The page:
After 6, the shadows grew longer and the temperature began sinking. I grabbed my rifle and headed down the mountain to a large, open canyon where I saw a big black bear the last hour of the last day of bear camp. I walked up the trail to the ledge that overlooked the meadow on the canyon floor, and took a seat on a log sitting near the edge. From that vantage point, the far side of the canyon was 225 yards away. I scanned the area with my naked eye and saw nothing. I raised my binoculars to get a better look, when I noticed that one of the old, burnt-out stumps began to move.

Bear! The breeze was in my favor, and the animal had no idea I was there. I slowly positioned myself behind the log, and waited for the bruin to offer me a good shot. After several minutes, it turned to the side and continued feeding on huckleberries as it slightly quartered away from me. I flipped the safety off for the second time that day; this time making sure the scope was dialed to where I needed it to be. The animal was exactly 200 yards away. After several seconds, I steadied the crosshairs on the bear’s shoulder, exhaled with deliberation, and squeezed the trigger.

The canyon roared, and roared again as the echo of the shot filled the big bowl. The bear somersaulted backwards down a slight incline, and lay motionless long enough for me to flick my safety back on and lower my gun. By the time I got the binoculars to my face, the bear was moving to the edge of the clearing. In an instant, I went from taking my time to frantically chambering another round. I shot, and was quite sure I missed. I hurriedly cycled the gun and shot again at the moving bear, hitting it this time. It tumbled one more time, but still slowly made its way in the direction of the tree line, now only 5 yards away. I chambered another round, and pulled the trigger one last time. Down the bruin went; for good.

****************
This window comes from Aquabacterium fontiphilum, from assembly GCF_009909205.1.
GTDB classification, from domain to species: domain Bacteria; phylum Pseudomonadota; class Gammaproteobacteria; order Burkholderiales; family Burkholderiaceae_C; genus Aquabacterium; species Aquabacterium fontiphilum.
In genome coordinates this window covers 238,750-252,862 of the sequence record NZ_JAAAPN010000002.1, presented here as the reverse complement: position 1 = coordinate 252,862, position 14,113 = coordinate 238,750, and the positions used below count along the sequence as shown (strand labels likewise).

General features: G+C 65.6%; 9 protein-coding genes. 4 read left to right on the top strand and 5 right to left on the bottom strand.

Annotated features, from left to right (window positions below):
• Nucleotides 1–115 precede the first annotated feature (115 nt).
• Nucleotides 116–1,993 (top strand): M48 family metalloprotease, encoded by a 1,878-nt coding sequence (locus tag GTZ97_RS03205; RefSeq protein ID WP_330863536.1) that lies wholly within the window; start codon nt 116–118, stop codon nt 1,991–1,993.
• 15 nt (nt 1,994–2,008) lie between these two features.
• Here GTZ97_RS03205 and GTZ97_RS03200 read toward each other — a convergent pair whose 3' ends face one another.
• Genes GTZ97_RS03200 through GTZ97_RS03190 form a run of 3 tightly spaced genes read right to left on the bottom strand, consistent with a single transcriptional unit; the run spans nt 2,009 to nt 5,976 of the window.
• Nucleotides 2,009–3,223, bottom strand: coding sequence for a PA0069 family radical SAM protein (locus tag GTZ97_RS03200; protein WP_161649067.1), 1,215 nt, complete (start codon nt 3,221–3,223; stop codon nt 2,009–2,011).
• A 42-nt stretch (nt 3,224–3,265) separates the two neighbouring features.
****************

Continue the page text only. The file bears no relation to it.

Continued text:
By the time I made my way down the slippery rock slide to the bear, daylight was starting to fade. With first-hand knowledge of cougars in the area, gutting the big bruin next to the thick tree line by the light of my head lamp was exhilarating to say the least. It was a good hour hike back to camp from there, and that was without packing the meat or hide. So instead of venturing into the blackness with a hundred pounds of fresh, bloody meat strapped to my back, I decided to wait until morning. Not wanting to offer the wild cats a free meal overnight, I took off my sweaty, smelly shirts and draped them over the bear for the night.

The glass of whiskey around the campfire that evening tasted as sweet and as rewarding as it possibly could. What a day! My first mountain lion sighting and my first bear harvested, all within a half mile and 4 hours of each other. But in my celebration of the surreal events that took place that afternoon, I couldn’t help but feel something was missing. As much as I adore solitude in the wilderness, there certainly is something to be said about enjoying these special times with special friends.

I admit I would be hard-pressed to say that I would have been twice as happy to have hunting buddies with me in camp that night, but I was nonetheless reminded of that old adage: joy shared is twice the joy.

At least I didn’t have to share my whiskey.

My first black bear

My first black bear